Sag says that he sent about a half-dozen editions of his newsletter to only one member of the eGIX "team," and that person is one of the executives named and described on the eGIX website. I have no reason to disbelieve Sag--I had communication with this person as well. I am familiar with his "style." I am an editor--it's what I "do."

The reason I have written this long description of events, as they occurred, is because this is no joke. This is serious. And this is more than just a little something about a relationship gone bad and "hurt feelings." Let's forget "human decency" and "common courtesy" for a minute. Sag spent around $1000 on computer repair and then a new computer. He lost business contacts and communications, and he lost contact with friends. He lost a lot of time. I lost a lot of time.

As the final coup, eGIX had disabled Sag's ability to retrieve his own email once it arrived. Another party had to intervene by using his username and password to access his webmail, retrieve the emails, and then forward them to a different account that he was able to access. All this was because Sag was the butt of a "company joke."

Are you laughing? I'm not laughing. This email demonstrates how an internet service provider can encroach on personal freedom of expression and invade privacy and commit theft. It is not only unethical but also illegal to conduct business in this manner.

The writer of this email is certainly "no dummy" (though evidence of his ignorance is plentiful), because the email was sent from an anonymous Hotmail account. The anonymity of Hotmail, however, does not hide the factual admissions in the text--nor does it hide the disingenuous cowardly persona of the writer. The writer of the email has also violated the "terms of use" provided by Hotmail.

I hope that everyone who reads this takes heed and takes the time to investigate and examine every single company, every corporation and every staff member, all executives singly and executive "teams," all service agreements, technical supports and "providers"--all of it, all of them, bought and paid for, understood and seemingly guaranteed by the exchange of your hard-earned monies.

Anyone wishing to communicate with either Sag or me may do so at:

Thank you for your time.

Karen Capel
Champaign, IL

(The In Box entry and email follow)

[F] Normal [ ] Heehee Haahaa 12:35 AM 3/8/02 +0000 6

I am most saddened to hear of your departure from your ISP. Of the thousands of account holders, I have to admit, you will certainly be remembered. All the lunch room laughter pondering your next dilemma, the quips we discover in our email boxes after a "BAD" night at the SAGGY house, and the mundane "blah, blah, blah, I am too stupid to operate a toaster, microwave oven, or remote control TV, let alone a high-tech computer." The best thing you could do is to box up your PC and donate it to AMVETS for someone who can actually use it. I understand that this has been coming for some time now and the final straw must have arrived. For so long now, that straw must have been used to pry the pork from your three teeth. But now, you have effectively tossed it down. I can rest assured now that the daily banter and slander will now cease from your account.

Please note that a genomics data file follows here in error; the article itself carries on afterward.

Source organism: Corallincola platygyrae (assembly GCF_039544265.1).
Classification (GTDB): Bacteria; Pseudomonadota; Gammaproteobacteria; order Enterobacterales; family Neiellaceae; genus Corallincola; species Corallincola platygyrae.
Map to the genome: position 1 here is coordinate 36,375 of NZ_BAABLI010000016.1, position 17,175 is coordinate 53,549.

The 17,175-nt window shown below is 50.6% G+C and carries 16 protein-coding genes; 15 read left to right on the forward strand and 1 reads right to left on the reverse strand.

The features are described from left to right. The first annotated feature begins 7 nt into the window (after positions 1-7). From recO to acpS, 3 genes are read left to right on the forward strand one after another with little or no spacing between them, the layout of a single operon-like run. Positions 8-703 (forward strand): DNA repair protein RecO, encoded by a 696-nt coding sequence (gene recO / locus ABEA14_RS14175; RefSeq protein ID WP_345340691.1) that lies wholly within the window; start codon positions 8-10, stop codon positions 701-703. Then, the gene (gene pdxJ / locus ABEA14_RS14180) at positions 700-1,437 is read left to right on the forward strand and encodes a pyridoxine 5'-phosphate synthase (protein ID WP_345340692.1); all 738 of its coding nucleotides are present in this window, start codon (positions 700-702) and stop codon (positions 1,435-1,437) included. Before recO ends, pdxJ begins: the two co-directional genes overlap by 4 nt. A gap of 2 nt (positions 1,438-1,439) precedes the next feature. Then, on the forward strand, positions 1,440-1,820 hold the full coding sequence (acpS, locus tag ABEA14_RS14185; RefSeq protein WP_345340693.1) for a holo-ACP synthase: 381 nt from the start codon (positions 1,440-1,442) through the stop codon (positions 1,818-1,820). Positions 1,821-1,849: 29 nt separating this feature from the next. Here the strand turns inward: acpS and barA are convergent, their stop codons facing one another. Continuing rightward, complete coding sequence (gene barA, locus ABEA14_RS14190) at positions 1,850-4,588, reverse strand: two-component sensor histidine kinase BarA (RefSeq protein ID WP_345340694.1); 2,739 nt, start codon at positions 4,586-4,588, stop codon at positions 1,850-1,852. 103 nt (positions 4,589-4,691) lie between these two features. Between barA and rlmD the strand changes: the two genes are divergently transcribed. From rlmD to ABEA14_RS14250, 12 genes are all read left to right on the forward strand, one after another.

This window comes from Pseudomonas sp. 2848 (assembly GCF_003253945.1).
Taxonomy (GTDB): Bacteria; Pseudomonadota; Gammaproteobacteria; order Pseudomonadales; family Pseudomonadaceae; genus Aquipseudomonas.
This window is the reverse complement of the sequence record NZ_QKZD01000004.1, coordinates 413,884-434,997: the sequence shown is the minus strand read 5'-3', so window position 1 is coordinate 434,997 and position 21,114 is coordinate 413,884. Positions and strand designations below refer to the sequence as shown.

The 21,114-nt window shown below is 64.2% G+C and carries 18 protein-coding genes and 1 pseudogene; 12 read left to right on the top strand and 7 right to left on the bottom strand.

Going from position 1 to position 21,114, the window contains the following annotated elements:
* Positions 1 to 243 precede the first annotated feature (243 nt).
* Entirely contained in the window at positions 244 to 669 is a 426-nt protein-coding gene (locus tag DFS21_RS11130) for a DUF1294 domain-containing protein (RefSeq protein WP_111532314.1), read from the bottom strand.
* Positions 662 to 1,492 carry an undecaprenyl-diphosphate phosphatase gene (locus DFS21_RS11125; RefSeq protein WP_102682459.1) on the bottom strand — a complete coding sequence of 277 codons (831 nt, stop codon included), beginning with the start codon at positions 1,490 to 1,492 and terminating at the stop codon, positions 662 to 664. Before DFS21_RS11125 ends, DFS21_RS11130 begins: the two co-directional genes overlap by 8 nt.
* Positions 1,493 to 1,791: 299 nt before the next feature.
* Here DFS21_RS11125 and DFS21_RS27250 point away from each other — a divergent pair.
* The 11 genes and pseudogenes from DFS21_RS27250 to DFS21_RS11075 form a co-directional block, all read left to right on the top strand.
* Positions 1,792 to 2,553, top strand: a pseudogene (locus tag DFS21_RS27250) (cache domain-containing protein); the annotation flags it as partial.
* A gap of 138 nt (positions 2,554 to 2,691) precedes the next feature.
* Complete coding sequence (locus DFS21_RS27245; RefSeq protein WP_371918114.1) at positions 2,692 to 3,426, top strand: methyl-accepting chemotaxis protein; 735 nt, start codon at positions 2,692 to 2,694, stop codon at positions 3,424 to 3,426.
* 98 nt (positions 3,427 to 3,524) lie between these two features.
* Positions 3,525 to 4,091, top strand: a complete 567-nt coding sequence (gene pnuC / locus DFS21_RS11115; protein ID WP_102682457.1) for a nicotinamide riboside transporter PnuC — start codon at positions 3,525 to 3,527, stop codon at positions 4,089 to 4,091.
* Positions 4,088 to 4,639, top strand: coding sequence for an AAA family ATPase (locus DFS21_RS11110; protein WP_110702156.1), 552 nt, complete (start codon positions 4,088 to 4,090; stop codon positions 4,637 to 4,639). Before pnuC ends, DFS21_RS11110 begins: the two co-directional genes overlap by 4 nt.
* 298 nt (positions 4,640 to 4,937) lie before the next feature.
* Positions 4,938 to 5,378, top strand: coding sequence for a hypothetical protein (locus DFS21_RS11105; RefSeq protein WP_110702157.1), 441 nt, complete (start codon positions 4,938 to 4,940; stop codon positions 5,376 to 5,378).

Secondly, please remove me from your humorous, but simple-minded, right wing, anti-AMERICAN, I-am-proud-to-be-a-pinko-commie newsletter, "The Sag Something News!" I have never found it to be anything but trash fodder and feeble-minded ravings. I know why you hide with all your email aliases and psuedo-user names. You're too damned ashamed to be pointed out in a crowd and you certainly understand that SPAM is illegal. Most ISP's strictly forbid it, but we have never terminated your service as a result of your breach of the service agreement. I do think it is funny to witness your plight. To be in your shoes and wonder where has my life gone and why have I been reduced to this existence must be of extreme torment to you. Agony enough!

On many occasions, I have been baffled by the gender and identity you pose to be. I do hope that you find greener pastures elsewhere. Try not to step in the same material your newsletter consists of when waltzing across the cow pastures of Internet service. I insist you frame a copy of this email and use it as a tool to remind you of the moment your next Internet issue arises, that you were the DUMBASS!

I am sure this will only prompt you to volley more tirades my way, but now I can simply block, ignore, or delete this account to remove your rantings. I insist that "Netsuke" puts her two cents in as well. I now know what "birds of a feather" means. If each of you makes a living at this cutesy, newsletter thingy, I know I will need to accept your I.O.U., as the two cents will certainly be hard to spare. Speaking of spare...spare me the vomit of how you are some elite, highly trained, formally educated scholar. I happen to know it takes each of you two hours to watch 60 minutes on TV.

As I sit back in my black leather chair, I breathe a deep sigh of relief and exhale all of this bad karma each of you have festered in me for some time now. Will we miss the revenue from your account? No! You soak this out of the technical support team weekly. We will most certainly show huge gains in profitability and server-load efficiency. Matter of factly, I believe we will institute a "So Long To Sag Day" here at technical support and celebrate it annually. I apologize if this isn't the response you were expecting. Polling all your contacts, at your ISP, of your soon demise and they resoundly say, "SAYONARA!"


Sag's #1 FAN

"Remember to vote Republican," our kids deserve a future.

(End of email)